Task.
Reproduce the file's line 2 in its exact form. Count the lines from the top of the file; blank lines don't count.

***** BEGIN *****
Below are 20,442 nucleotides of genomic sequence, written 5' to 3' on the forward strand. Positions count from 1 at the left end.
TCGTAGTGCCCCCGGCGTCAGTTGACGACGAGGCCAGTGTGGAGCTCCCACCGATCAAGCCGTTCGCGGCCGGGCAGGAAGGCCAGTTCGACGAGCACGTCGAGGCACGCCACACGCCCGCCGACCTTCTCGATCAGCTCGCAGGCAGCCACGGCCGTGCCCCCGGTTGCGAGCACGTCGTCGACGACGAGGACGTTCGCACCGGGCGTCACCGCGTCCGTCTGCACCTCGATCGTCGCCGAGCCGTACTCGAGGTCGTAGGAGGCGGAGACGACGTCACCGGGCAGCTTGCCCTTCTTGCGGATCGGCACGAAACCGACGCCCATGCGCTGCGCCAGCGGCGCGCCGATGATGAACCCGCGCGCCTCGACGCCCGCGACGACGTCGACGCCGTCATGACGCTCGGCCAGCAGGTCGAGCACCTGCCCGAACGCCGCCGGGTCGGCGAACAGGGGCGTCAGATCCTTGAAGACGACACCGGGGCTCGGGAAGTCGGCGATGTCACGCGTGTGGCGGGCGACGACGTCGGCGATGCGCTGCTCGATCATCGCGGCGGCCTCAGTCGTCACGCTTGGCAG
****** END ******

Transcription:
TCGTAGTGCCCCCGGCGTCAGTTGACGACGAGGCCAGTGTGGAGCTCCCACCGATCAAGCCGTTCGCGGCCGGGCAGGAAGGCCAGTTCGACGAGCACGTCGAGGCACGCCACACGCCCGCCGACCTTCTCGATCAGCTCGCAGGCAGCCACGGCCGTGCCCCCGGTTGCGAGCACGTCGTCGACGACGAGGACGTTCGCACCGGGCGTCACCGCGTCCGTCTGCACCTCGATCGTCGCCGAGCCGTACTCGAGGTCGTAGGAGGCGGAGACGACGTCACCGGGCAGCTTGCCCTTCTTGCGGATCGGCACGAAACCGACGCCCATGCGCTGCGCCAGCGGCGCGCCGATGATGAACCCGCGCGCCTCGACGCCCGCGACGACGTCGACGCCGTCATGACGCTCGGCCAGCAGGTCGAGCACCTGCCCGAACGCCGCCGGGTCGGCGAACAGGGGCGTCAGATCCTTGAAGACGACACCGGGGCTCGGGAAGTCGGCGATGTCACGCGTGTGGCGGGCGACGACGTCGGCGATGCGCTGCTCGATCATCGCGGCGGCCTCAGTCGTCACGCTTGGCAG